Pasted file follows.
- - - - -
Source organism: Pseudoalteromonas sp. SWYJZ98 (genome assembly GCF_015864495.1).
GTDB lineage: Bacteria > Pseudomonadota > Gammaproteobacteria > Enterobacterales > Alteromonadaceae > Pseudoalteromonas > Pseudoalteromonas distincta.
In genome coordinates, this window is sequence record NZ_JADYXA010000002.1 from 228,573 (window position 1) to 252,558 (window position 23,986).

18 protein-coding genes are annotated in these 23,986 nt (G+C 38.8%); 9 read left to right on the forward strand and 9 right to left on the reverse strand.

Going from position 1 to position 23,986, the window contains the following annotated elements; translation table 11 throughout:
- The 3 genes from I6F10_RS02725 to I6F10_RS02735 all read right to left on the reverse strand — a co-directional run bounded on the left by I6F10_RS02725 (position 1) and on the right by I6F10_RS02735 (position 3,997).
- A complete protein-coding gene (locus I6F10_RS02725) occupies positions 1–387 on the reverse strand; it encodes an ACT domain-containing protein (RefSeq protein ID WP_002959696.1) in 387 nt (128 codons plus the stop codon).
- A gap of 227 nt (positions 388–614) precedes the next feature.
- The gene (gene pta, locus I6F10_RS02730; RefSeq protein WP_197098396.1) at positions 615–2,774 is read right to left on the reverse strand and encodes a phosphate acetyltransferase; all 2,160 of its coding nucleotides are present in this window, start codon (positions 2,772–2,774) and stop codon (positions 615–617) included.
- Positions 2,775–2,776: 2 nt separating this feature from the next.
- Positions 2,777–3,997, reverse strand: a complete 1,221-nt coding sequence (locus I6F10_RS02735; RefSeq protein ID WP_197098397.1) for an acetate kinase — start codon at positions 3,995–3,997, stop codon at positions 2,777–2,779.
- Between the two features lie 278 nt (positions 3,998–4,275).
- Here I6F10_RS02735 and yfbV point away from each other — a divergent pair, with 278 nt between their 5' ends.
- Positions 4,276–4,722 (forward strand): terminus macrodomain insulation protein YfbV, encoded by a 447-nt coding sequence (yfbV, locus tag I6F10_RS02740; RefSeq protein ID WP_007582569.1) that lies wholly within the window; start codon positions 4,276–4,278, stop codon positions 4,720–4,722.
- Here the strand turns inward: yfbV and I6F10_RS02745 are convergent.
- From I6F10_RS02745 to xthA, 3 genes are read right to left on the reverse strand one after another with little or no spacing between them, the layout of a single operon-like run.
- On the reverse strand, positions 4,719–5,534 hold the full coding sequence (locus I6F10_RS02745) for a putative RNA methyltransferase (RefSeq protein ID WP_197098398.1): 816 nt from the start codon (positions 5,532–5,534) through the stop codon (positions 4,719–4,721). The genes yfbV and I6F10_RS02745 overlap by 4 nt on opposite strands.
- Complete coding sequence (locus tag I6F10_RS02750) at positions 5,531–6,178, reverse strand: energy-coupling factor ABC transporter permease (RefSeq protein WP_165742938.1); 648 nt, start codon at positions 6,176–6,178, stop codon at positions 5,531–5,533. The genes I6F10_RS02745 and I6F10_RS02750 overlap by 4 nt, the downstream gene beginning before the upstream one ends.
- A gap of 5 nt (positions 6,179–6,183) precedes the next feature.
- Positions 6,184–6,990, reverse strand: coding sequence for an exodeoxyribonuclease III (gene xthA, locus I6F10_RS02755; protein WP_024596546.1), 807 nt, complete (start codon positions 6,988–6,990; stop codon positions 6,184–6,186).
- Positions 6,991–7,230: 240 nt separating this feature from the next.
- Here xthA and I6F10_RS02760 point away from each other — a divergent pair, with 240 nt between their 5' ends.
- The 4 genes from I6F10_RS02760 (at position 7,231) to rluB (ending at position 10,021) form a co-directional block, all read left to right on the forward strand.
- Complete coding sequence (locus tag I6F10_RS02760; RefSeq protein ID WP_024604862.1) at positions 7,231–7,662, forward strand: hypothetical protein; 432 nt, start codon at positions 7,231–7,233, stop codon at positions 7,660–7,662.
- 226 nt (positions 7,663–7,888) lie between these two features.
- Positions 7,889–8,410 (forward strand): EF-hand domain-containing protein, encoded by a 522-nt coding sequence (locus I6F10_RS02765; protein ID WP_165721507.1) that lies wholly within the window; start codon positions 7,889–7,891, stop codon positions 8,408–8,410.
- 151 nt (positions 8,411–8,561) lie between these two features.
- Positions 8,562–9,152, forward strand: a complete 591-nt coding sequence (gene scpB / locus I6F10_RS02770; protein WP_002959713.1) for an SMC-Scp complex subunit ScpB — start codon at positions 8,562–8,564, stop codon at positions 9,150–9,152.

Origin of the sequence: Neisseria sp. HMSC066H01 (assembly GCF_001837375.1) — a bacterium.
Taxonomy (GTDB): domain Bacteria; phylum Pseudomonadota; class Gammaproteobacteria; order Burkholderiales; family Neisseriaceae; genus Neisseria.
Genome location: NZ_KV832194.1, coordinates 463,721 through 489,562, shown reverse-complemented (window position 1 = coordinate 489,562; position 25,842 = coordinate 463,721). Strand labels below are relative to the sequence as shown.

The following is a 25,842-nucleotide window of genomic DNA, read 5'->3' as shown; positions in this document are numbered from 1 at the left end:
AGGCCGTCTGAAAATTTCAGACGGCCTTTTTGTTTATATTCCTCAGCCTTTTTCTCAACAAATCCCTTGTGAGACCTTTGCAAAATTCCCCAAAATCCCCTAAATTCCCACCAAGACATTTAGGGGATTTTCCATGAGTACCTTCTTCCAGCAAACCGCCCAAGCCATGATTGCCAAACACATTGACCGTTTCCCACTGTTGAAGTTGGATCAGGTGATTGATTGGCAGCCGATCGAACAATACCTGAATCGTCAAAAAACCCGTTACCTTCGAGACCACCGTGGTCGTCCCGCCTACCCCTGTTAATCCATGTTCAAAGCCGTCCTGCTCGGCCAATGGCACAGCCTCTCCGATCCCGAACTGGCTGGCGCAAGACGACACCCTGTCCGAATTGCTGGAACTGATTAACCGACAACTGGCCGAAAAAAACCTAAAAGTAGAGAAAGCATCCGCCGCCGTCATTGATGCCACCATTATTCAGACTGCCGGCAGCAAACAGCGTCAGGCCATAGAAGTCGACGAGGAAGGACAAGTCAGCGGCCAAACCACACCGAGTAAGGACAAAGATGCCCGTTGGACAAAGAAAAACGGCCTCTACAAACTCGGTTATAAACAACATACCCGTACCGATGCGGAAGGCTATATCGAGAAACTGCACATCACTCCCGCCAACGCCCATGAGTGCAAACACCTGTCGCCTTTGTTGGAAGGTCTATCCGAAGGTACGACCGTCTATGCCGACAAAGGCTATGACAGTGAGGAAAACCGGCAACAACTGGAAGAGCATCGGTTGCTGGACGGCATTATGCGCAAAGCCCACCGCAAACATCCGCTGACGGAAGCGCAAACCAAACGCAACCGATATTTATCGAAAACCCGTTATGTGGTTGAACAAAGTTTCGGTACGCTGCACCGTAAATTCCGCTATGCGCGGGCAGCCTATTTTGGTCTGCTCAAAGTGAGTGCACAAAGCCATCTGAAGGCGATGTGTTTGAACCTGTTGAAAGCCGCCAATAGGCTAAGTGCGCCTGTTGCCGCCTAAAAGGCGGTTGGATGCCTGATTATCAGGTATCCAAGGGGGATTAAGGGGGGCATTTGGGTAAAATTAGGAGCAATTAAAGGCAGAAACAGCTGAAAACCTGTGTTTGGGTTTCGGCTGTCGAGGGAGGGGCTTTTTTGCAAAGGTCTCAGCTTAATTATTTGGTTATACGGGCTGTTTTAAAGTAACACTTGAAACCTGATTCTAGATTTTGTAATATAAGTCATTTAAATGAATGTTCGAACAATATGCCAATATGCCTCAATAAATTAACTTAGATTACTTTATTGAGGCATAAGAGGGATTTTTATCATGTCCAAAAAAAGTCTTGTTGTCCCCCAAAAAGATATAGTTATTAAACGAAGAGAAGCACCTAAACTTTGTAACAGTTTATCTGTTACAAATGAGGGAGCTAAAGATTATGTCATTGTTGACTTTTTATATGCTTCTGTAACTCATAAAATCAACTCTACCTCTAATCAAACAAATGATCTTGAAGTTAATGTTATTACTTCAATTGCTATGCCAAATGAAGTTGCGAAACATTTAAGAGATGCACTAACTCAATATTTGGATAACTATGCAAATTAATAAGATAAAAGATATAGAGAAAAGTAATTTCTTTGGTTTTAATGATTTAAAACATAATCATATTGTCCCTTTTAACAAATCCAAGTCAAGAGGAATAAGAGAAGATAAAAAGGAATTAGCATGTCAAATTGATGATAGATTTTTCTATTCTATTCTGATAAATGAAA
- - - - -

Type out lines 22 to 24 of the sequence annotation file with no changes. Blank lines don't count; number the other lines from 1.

- Here xthA and I6F10_RS02760 point away from each other — a divergent pair, with 240 nt between their 5' ends.
- The 4 genes from I6F10_RS02760 (at position 7,231) to rluB (ending at position 10,021) form a co-directional block, all read left to right on the forward strand.
- Complete coding sequence (locus tag I6F10_RS02760; RefSeq protein ID WP_024604862.1) at positions 7,231–7,662, forward strand: hypothetical protein; 432 nt, start codon at positions 7,231–7,233, stop codon at positions 7,660–7,662.